The neutron star watched is a piece of a high-mass X-ray parallel framework—the conservative, inconceivably thick neutron star matched with a huge ‘ordinary’ supergiant star. Neutron stars in parallel frameworks create X-rays when material from the binary star falls toward the neutron star and is quickened to high speeds. Because of this increasing speed, X-rays are delivered that can in turn connect with the materials of the stellar wind to create secondary X-rays of mark energies at different distances from the neutron star. Unbiased—uncharged—iron atoms, for instance, deliver fluorescence X-rays with energies of 6.4 kilo-electron volts (keV), about 3000 times the energy of visible light. Space experts use spectrometers, similar to the instrument on Chandra, to catch these X-rays and separate them dependent on their energy to find out about the structure of stars.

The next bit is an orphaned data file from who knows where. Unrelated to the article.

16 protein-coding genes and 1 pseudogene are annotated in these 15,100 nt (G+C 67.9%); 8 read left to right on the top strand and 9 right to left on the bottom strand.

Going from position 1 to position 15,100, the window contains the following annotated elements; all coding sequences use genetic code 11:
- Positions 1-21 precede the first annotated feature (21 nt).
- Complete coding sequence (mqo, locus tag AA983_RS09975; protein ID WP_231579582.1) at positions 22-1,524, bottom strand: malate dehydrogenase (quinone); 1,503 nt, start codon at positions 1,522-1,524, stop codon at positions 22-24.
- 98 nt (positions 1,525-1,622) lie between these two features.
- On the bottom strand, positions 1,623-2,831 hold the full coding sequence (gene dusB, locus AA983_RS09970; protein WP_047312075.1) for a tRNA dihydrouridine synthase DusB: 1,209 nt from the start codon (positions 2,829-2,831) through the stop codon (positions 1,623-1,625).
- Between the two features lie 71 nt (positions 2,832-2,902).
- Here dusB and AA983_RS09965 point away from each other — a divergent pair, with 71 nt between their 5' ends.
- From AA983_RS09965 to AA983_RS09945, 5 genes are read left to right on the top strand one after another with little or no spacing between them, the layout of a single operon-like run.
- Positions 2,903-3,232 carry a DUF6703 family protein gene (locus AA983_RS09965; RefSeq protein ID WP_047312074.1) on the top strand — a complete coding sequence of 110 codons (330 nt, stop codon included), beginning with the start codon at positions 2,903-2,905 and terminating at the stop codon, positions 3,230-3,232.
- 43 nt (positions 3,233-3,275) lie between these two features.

Pragati Pradhan, et al., “Multitude of iron lines including a Compton-scattered component in OAO 1657 – 415 detected with Chandra,” MNRAS, 2019; doi:10.1093/mnras/sty3441